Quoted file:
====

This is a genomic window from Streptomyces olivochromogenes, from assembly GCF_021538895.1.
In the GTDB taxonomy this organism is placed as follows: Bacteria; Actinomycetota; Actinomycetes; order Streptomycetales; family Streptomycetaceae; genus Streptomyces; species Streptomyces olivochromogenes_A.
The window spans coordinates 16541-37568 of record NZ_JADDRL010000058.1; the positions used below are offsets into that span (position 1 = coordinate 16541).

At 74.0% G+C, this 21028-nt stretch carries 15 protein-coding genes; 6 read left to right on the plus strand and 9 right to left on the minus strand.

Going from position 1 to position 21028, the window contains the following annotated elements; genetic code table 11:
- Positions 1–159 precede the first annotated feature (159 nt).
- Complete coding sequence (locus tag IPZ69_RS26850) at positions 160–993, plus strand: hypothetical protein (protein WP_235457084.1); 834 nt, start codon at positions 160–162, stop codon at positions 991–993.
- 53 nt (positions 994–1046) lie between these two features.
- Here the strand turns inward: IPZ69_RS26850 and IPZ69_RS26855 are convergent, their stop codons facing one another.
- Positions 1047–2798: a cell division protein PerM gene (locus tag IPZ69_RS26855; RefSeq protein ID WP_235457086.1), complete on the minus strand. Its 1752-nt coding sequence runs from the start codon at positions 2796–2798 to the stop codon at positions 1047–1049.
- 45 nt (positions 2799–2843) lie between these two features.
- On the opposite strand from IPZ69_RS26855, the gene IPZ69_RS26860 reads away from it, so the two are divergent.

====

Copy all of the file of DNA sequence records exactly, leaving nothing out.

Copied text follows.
This is a genomic window from Streptomyces olivochromogenes, from assembly GCF_021538895.1.
In the GTDB taxonomy this organism is placed as follows: Bacteria; Actinomycetota; Actinomycetes; order Streptomycetales; family Streptomycetaceae; genus Streptomyces; species Streptomyces olivochromogenes_A.
The window spans coordinates 16541-37568 of record NZ_JADDRL010000058.1; the positions used below are offsets into that span (position 1 = coordinate 16541).

At 74.0% G+C, this 21028-nt stretch carries 15 protein-coding genes; 6 read left to right on the plus strand and 9 right to left on the minus strand.

Going from position 1 to position 21028, the window contains the following annotated elements; genetic code table 11:
- Positions 1–159 precede the first annotated feature (159 nt).
- Complete coding sequence (locus tag IPZ69_RS26850) at positions 160–993, plus strand: hypothetical protein (protein WP_235457084.1); 834 nt, start codon at positions 160–162, stop codon at positions 991–993.
- 53 nt (positions 994–1046) lie between these two features.
- Here the strand turns inward: IPZ69_RS26850 and IPZ69_RS26855 are convergent, their stop codons facing one another.
- Positions 1047–2798: a cell division protein PerM gene (locus tag IPZ69_RS26855; RefSeq protein ID WP_235457086.1), complete on the minus strand. Its 1752-nt coding sequence runs from the start codon at positions 2796–2798 to the stop codon at positions 1047–1049.
- 45 nt (positions 2799–2843) lie between these two features.
- On the opposite strand from IPZ69_RS26855, the gene IPZ69_RS26860 reads away from it, so the two are divergent.